At Qualcomm's Snapdragon Tech Summit, which is happening right now in Maui, Hawaii, the company is touting a number of different things that will be happening in the next few years, including 5G. Qualcomm has been at the forefront of getting 5G ready for mass adoption, and even unveiled the world's first 5G modem earlier this year, in the Snapdragon X50 which is also in Qualcomm's reference device for 5G. Qualcomm is also already doing a number of different trials with different carriers and network infrastructure companies, with this new modem. Which Qualcomm believes will help make 5G a reality in 2019.
For the mobile industry, 5G is the next big step, in terms of mobile networks. 4G has been around for quite a few years now, nearly a decade, and now it's time to up the speed once again which is what 5G will be doing. Many believe that 5G will offer speeds about 100x faster than that of 4G networks. With speeds being measured in Gigabits per second instead of Megabits per second like 4G is currently. 5G is also going to allow for more bandwidth, which is important right now with more and more Internet of Things hitting the market, and customers adding more products to its WiFi network, which would normally bog down the network speed.
Qualcomm began running 3GPP-compliant trials with a number of carriers and other partners including Sprint, AT&T, NTT DoCoMo, Vodafone, Verizon, SK Telecom, Nokia, and ZTE to name a few. These trials started in the second half of 2017. So Qualcomm is already well on its way into getting 5G ready for the masses. Many may wonder why Qualcomm is so invested in 5G? Well, in order for your smartphone to be able to take advantage of 5G, you need the network, the network infrastructure, but also a modem to be able to take advantage of that new network. Which is where Qualcomm and the Snapdragon X50 come into play. The Snapdragon X50 can handle the speeds of 5G, which is actually a much tougher task to accomplish then you might think. Since 5G is using higher-bands than 4G LTE did, Qualcomm needs to adapt to that. 5G is using bands that are 28GHz and higher, while 4G LTE was and is used in 3GHz or lower bands. Which will also still be in use with 5G, so this modem needs to be able to work with a much wider range of bands.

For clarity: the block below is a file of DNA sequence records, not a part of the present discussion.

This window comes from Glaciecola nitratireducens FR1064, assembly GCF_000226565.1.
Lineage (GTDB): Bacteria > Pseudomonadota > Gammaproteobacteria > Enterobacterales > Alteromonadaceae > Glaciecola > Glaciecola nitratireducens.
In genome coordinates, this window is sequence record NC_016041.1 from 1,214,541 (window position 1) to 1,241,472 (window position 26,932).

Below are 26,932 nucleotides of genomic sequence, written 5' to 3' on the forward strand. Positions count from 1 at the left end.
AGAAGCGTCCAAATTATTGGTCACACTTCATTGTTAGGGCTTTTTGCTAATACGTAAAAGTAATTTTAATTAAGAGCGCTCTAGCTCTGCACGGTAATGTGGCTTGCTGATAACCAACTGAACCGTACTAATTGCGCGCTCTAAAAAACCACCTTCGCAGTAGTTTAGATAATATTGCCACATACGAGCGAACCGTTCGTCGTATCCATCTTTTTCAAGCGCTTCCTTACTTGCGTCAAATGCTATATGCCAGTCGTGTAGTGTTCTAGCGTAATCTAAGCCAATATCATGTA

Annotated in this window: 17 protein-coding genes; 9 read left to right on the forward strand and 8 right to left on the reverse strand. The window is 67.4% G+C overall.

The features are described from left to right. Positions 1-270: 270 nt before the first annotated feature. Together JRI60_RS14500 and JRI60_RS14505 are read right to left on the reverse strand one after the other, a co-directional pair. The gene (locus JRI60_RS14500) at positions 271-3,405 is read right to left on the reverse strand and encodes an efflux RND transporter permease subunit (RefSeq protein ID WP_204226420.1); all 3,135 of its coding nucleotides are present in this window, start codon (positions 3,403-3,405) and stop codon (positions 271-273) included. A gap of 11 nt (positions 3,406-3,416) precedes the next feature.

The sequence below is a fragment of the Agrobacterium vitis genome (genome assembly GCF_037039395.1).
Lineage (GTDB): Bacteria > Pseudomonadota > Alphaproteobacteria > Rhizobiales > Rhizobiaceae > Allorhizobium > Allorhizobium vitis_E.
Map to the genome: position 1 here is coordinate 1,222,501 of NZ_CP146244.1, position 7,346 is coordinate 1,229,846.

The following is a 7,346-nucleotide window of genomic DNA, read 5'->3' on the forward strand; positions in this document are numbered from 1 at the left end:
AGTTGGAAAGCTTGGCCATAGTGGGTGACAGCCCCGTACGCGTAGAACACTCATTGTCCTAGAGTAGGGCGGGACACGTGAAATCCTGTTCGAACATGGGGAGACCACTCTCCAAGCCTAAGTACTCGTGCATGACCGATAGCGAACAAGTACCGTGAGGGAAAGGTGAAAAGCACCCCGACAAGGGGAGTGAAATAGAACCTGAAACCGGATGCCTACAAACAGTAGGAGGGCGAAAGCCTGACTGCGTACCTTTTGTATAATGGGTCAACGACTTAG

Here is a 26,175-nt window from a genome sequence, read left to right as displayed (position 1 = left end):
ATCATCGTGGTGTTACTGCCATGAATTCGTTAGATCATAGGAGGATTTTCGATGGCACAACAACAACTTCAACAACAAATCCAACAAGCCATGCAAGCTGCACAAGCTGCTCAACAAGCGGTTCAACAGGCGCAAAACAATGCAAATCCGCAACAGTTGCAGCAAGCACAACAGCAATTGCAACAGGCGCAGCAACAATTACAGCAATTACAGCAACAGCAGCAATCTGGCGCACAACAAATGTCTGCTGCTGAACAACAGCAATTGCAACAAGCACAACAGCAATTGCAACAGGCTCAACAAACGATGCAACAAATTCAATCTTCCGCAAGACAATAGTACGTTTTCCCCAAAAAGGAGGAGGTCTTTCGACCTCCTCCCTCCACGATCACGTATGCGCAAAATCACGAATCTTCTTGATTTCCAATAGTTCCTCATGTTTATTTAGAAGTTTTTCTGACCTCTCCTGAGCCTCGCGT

Now the Snapdragon X50 modem will likely not make it into a commercially available smartphone that can actually run on a 5G network. Since Qualcomm and other partners are not expecting consumers to really be able to use a 5G network until 2019, that gives Qualcomm time to come out with a newer modem (or two) that will be more energy efficient and work better with this new network infrastructure. That is actually why the reference device exists, the 5GNR Smartphone. It's not an interesting device really, it's pretty plain when it comes to its design, but the reason it exists is the Snapdragon X50, which Qualcomm has already been testing for a few months, in seeing how it works with battery consumption, and network speeds.
5G in early 2019 is something people are really going to be excited about, but don't expect it to be perfect. If you had a smartphone when 4G LTE first started rolling out, about 8 or so years ago, then you remember the very bumpy ride it had in its early days. That will be the same with 5G, hopefully a bit smoother though.